If your ministry is only one of your jobs, here are 12 tips to make the road a little smother.
In light of the fact that 50 percent of all North American churches have 75 people or fewer, many pastors do not receive full salary from the church they serve. This forces them to consider options such as finding other employment on the side or having a spouse work to help make ends meet.
- Guard your attitudes. Sometimes it is hard for those “called into the ministry” to accept the fact that they may have to work “secular” jobs at times. These are understandable feelings, but will lead to bitterness of heart and cripple our ministries unless we overcome them.
- Look primarily to God. It is easy to become resentful toward people if we look to them as our sources. God is our ultimate employer and provider, not the church.
- Beware of get- rich-quick schemes. A pastor desperate for additional sources of income may be vulnerable to the allure of multilevel marketing and other “easy money” systems.
- Assess the hidden costs of having a spouse that works. After the cost of travel, food on the road, child care, house cleaning etc, you may find that it is cheaper for them to stay home. A job or career is often times more of an outlet or escape. Check all the motives and the real cost involved.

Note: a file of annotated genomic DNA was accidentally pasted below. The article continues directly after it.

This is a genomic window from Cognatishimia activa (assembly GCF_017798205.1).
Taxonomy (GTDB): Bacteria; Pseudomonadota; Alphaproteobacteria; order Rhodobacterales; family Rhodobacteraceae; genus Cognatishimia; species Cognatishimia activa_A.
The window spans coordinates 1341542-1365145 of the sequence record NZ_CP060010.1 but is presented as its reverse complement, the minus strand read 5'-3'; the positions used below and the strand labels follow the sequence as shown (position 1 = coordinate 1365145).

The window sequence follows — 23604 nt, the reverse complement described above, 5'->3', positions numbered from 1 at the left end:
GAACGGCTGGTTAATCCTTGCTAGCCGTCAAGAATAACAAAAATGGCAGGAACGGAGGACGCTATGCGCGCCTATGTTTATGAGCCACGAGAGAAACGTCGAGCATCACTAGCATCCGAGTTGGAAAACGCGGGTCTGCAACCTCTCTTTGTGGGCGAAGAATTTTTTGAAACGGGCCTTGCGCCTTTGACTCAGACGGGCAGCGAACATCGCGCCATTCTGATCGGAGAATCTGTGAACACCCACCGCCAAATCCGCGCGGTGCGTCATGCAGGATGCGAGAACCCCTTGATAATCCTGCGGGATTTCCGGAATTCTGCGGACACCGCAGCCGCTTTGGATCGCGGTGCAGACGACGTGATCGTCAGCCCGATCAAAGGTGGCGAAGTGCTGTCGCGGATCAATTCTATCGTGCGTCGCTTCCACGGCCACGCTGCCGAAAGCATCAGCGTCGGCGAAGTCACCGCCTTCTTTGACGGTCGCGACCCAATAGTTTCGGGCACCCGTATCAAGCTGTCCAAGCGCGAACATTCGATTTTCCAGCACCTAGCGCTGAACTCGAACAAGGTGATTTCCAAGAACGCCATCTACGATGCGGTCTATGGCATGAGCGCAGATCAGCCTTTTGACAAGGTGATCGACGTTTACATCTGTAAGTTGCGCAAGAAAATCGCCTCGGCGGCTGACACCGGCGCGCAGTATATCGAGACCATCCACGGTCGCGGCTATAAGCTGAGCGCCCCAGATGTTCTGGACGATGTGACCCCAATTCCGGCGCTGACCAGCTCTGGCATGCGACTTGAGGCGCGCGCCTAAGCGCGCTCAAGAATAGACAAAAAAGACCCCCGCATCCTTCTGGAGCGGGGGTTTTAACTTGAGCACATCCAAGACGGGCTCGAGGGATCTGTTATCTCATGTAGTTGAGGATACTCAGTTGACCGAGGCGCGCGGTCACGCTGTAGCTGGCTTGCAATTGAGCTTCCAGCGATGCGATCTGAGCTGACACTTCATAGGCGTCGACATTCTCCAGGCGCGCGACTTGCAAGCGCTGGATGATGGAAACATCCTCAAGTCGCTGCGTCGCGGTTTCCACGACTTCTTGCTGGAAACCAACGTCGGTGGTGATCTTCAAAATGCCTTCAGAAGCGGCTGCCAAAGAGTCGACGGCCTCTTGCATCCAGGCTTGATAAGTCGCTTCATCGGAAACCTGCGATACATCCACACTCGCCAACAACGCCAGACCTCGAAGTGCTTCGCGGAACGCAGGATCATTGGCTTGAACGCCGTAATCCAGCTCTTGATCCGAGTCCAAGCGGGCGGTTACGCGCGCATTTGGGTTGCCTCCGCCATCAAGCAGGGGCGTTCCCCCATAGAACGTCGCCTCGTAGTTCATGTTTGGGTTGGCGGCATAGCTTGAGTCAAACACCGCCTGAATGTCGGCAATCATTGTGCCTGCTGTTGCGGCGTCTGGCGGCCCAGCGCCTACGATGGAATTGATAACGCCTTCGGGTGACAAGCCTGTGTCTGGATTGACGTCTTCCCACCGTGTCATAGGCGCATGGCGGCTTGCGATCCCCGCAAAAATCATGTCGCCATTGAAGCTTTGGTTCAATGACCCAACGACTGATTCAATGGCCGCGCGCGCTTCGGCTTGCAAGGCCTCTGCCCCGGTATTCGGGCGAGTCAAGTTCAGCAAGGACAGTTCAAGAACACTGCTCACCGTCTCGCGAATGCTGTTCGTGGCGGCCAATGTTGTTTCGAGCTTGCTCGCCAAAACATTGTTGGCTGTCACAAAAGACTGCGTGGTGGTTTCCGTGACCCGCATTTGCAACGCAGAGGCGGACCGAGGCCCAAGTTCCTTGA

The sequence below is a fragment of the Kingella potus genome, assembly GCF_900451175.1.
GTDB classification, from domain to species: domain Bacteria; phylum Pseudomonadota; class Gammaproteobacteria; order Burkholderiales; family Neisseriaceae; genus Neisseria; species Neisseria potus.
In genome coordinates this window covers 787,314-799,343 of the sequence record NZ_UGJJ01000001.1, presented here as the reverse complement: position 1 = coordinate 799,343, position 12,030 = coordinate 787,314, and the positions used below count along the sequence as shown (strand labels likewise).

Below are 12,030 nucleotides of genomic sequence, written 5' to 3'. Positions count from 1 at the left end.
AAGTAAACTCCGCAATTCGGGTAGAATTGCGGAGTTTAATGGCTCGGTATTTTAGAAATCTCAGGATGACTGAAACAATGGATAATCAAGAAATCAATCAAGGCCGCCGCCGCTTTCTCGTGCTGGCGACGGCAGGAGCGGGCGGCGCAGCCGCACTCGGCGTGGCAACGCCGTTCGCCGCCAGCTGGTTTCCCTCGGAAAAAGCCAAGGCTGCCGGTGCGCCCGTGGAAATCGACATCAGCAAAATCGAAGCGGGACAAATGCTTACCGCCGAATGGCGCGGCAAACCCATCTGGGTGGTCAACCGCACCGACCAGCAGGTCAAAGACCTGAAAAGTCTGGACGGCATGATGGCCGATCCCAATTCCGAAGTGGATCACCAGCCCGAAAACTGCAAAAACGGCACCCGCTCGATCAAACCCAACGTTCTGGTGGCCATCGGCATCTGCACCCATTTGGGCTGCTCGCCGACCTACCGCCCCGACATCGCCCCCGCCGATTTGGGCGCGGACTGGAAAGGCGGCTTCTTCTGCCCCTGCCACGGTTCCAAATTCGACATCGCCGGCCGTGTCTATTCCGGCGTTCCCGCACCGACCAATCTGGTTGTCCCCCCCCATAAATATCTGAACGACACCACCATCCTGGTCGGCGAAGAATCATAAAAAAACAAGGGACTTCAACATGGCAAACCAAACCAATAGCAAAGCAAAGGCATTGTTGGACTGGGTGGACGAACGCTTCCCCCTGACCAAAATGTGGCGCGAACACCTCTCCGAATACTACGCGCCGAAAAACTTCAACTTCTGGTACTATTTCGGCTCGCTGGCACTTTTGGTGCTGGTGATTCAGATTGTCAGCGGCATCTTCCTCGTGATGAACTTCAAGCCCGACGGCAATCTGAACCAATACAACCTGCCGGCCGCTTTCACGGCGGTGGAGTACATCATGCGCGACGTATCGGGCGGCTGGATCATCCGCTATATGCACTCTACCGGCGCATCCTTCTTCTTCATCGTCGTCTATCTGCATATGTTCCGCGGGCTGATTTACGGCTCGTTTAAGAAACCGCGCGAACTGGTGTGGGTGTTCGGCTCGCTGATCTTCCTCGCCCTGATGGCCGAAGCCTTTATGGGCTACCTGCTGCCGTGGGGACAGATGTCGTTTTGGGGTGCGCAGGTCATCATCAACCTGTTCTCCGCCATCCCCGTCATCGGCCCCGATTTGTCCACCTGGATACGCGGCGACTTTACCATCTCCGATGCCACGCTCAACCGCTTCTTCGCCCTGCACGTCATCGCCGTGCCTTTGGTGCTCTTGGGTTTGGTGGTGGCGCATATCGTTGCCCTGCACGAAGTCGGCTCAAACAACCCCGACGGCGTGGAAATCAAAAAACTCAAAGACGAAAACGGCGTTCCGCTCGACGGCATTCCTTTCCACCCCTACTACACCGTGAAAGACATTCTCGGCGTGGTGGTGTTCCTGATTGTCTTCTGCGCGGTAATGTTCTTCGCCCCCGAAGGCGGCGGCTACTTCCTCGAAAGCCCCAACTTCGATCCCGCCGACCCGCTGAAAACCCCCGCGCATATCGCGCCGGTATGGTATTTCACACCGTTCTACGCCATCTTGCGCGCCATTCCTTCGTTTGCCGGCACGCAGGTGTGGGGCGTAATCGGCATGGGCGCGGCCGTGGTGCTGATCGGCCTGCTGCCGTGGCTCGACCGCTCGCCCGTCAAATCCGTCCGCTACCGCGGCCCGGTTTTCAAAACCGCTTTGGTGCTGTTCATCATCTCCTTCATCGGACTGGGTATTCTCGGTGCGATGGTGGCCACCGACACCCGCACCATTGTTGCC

- Make the most of the situation while you’re at it. Working a secular job can actually have many overlooked benefits other than just additional income: contact with unchurched people and experience with realities of work environments.
- Define your ministry. Bi-vocational pastors should beware of trying to have a “full- service” ministry. You need definite limits and boundaries. You cannot do everything, so you must have a clear focus for what you will handle.
- Educate the church. They need to clearly understand your time limitations so they don’t form unrealistic expectations.
- Guard your family times ruthlessly. Your time to be with your family is likely to be limited, and this requires careful scheduling and refusing to allow unnecessary interruptions.
- Don’t neglect your health. Those who burn the candle at both ends are likely to run out of wick!
- Develop a realistic plan. Unless you are willing to remain a bi-vocational pastor the rest of your life, you need a realistic and concrete plan for how you will make the transition to full-time ministry. Dreams without plans seldom come to pass.
- Cut your greener-grass preconceptions. Many bi-vocational pastors are filled with great expectations about the additional time and fruitfulness they will have if they go full- time into the ministry.
- Deal with your fears.